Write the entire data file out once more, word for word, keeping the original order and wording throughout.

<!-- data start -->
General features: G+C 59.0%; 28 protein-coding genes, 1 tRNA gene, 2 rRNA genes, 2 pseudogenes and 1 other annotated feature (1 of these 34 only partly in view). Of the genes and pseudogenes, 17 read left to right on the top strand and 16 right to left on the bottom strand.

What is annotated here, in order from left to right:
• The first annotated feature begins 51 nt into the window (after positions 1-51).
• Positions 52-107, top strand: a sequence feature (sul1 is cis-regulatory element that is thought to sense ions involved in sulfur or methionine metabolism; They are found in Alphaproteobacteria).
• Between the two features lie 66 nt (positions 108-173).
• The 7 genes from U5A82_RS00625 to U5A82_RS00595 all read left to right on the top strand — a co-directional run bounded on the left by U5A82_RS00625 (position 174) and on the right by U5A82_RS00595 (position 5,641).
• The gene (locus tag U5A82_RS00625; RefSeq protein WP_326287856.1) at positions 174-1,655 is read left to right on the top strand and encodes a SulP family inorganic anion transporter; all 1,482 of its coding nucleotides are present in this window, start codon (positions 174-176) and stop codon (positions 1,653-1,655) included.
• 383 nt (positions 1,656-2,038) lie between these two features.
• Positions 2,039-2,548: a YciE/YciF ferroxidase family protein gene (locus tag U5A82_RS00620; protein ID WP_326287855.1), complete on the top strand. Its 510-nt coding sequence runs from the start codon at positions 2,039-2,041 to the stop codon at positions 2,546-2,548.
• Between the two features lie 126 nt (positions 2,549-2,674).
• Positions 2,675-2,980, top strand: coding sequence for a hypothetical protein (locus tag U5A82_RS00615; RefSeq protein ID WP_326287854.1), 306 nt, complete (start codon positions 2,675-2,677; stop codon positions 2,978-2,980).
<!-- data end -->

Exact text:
General features: G+C 59.0%; 28 protein-coding genes, 1 tRNA gene, 2 rRNA genes, 2 pseudogenes and 1 other annotated feature (1 of these 34 only partly in view). Of the genes and pseudogenes, 17 read left to right on the top strand and 16 right to left on the bottom strand.

What is annotated here, in order from left to right:
• The first annotated feature begins 51 nt into the window (after positions 1-51).
• Positions 52-107, top strand: a sequence feature (sul1 is cis-regulatory element that is thought to sense ions involved in sulfur or methionine metabolism; They are found in Alphaproteobacteria).
• Between the two features lie 66 nt (positions 108-173).
• The 7 genes from U5A82_RS00625 to U5A82_RS00595 all read left to right on the top strand — a co-directional run bounded on the left by U5A82_RS00625 (position 174) and on the right by U5A82_RS00595 (position 5,641).
• The gene (locus tag U5A82_RS00625; RefSeq protein WP_326287856.1) at positions 174-1,655 is read left to right on the top strand and encodes a SulP family inorganic anion transporter; all 1,482 of its coding nucleotides are present in this window, start codon (positions 174-176) and stop codon (positions 1,653-1,655) included.
• 383 nt (positions 1,656-2,038) lie between these two features.
• Positions 2,039-2,548: a YciE/YciF ferroxidase family protein gene (locus tag U5A82_RS00620; protein ID WP_326287855.1), complete on the top strand. Its 510-nt coding sequence runs from the start codon at positions 2,039-2,041 to the stop codon at positions 2,546-2,548.
• Between the two features lie 126 nt (positions 2,549-2,674).
• Positions 2,675-2,980, top strand: coding sequence for a hypothetical protein (locus tag U5A82_RS00615; RefSeq protein ID WP_326287854.1), 306 nt, complete (start codon positions 2,675-2,677; stop codon positions 2,978-2,980).